Disruption of the Circadian Clock in Mice Increases Intestinal Permeability
The circadian clock orchestrates temporal patterns of physiology and behavior relative to the environmental light:dark cycle by generating and organizing transcriptional and biochemical rhythms in cells and tissues throughout the body. Circadian clock genes have been shown to regulate the physiology and function of the gastrointestinal tract. Disruption of the intestinal epithelial barrier enables the translocation of proinflammatory bacterial products, such as endotoxin, across the intestinal wall and into systemic circulation; a process that has been linked to pathologic inflammatory states associated with metabolic, hepatic, cardiovascular and neurodegenerative diseases - many of which are commonly reported in shift workers. Here we report, for the first time, that circadian disorganization, using independent genetic and environmental strategies, increases permeability of the intestinal epithelial barrier (i.e., gut leakiness) in mice. Utilizing chronic alcohol consumption as a well-established model of induced intestinal hyperpermeability, we also found that both genetic and environmental circadian disruption promote alcohol-induced gut leakiness, endotoxemia and steatohepatitis, possibly through a mechanism involving the tight junction protein occludin. Circadian organization thus appears critical for the maintenance of intestinal barrier integrity, especially in the context of injurious agents, such as alcohol. Circadian disruption may therefore represent a previously unrecognized risk factor underlying the susceptibility to or development of alcoholic liver disease, as well as other conditions associated with intestinal hyperpermeability and an endotoxin-triggered inflammatory state.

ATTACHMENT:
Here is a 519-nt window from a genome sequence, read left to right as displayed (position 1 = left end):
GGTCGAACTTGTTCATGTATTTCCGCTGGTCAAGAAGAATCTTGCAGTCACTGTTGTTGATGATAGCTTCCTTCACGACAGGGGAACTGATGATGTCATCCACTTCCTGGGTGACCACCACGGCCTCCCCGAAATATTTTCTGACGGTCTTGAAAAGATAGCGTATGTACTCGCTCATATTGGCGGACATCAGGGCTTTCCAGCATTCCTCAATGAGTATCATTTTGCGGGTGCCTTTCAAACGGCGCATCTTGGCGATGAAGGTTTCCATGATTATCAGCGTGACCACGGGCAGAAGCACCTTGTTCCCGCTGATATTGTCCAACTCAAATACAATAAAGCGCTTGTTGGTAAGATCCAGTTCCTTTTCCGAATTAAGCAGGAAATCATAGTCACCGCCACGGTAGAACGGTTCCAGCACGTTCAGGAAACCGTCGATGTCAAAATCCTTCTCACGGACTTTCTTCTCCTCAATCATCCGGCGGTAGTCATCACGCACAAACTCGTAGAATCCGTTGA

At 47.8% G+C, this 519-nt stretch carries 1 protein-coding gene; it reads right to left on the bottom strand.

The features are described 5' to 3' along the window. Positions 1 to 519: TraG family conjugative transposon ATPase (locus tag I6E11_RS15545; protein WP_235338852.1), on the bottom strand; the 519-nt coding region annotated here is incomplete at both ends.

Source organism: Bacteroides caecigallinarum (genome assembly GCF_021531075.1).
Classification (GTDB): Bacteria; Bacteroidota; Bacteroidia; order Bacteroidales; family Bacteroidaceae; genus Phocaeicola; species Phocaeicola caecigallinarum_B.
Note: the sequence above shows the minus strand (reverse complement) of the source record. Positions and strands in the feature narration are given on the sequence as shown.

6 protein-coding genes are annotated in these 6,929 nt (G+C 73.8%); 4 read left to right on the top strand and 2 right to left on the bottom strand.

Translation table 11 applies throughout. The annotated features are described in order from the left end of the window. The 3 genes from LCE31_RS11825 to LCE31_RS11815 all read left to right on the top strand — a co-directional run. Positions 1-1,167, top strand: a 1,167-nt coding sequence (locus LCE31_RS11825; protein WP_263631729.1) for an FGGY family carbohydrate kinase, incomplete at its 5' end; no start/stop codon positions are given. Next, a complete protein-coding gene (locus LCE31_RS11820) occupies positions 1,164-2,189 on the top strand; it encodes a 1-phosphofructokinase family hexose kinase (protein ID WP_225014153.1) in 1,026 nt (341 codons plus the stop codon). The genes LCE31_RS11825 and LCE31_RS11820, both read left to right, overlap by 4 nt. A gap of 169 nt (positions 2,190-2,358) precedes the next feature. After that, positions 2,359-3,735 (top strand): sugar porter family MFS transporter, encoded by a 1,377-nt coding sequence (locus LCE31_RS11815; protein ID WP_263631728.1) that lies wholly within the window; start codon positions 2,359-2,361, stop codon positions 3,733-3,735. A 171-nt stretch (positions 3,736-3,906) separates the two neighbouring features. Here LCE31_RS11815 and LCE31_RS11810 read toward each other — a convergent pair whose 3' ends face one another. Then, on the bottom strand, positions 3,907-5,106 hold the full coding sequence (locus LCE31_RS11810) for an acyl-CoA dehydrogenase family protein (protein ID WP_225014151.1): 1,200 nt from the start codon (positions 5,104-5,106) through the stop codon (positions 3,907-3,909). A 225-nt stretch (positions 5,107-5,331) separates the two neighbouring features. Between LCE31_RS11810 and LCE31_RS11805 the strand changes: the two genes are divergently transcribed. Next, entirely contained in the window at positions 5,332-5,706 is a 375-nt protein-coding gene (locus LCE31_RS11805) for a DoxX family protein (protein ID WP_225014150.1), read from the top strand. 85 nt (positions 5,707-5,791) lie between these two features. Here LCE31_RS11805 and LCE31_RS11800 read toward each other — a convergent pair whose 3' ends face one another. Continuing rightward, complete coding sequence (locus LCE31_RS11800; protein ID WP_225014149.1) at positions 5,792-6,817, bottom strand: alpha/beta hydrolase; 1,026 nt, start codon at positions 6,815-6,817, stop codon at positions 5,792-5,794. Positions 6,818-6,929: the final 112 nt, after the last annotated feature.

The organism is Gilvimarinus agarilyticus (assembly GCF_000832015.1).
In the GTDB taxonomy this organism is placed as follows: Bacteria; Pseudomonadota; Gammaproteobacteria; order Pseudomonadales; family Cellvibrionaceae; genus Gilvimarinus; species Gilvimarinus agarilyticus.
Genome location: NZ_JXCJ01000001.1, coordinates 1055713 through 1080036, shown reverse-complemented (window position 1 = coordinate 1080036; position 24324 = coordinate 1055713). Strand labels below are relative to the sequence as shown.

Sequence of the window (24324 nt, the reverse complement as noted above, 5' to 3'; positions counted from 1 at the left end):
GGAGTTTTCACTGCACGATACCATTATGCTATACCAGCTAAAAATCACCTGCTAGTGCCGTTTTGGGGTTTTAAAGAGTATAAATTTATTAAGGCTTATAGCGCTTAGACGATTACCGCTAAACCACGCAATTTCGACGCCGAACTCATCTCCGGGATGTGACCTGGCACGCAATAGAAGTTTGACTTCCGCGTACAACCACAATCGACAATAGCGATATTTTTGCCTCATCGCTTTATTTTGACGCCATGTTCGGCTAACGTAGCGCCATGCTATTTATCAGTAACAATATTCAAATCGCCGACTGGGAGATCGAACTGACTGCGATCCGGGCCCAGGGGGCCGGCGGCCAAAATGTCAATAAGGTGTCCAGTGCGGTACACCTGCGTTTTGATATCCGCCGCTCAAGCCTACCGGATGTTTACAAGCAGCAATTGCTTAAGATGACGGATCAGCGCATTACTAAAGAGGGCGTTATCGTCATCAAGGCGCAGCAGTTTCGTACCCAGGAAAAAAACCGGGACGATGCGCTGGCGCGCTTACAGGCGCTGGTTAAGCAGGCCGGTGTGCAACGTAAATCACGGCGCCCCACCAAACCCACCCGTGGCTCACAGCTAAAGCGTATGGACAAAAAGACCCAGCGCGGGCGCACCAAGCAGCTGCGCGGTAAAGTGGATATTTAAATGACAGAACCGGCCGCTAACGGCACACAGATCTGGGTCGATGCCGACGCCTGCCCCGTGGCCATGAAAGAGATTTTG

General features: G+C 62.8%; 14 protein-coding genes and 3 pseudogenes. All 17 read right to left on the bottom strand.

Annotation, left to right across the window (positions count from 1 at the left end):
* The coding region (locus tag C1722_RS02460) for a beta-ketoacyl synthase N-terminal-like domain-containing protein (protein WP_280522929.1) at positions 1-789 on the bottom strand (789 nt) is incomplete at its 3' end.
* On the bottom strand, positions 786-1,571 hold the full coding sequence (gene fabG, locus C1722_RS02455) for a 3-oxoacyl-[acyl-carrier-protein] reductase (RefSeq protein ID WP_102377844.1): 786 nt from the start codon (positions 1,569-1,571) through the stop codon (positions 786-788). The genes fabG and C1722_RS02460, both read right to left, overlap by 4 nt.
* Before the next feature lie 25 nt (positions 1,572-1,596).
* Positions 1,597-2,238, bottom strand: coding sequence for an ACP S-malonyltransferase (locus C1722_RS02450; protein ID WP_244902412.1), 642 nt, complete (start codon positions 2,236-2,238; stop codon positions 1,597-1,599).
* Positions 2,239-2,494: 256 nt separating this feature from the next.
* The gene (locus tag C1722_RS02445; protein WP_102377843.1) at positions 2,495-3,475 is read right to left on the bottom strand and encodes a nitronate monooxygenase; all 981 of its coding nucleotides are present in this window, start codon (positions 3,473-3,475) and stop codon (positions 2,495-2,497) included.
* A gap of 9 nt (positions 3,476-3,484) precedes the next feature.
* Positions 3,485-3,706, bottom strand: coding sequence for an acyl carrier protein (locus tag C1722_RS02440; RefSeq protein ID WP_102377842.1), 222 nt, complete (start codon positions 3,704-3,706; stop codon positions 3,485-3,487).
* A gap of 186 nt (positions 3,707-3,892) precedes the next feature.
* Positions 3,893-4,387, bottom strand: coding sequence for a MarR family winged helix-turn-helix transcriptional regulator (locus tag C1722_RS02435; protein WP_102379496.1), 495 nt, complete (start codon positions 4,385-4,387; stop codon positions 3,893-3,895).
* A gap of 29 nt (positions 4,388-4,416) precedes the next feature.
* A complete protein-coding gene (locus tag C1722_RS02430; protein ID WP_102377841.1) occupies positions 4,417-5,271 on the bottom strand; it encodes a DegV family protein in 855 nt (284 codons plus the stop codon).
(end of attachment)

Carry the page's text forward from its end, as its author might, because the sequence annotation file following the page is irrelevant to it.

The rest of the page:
Summa KC, Voigt RM, Forsyth CB, Shaikh M, Cavanaugh K, Tang Y, Vitaterna MH, Song S, Turek FW, Keshavarzian A. Disruption of the Circadian Clock in Mice Increases Intestinal Permeability and Promotes Alcohol-Induced Hepatic Pathology and Inflammation. PLoS One. 2013 June Center for Sleep and Circadian Biology, Department of Neurobiology, Northwestern University, Evanston, Illinois, United States of America ; Northwestern University Feinberg School of Medicine, Chicago, Illinois, United States of America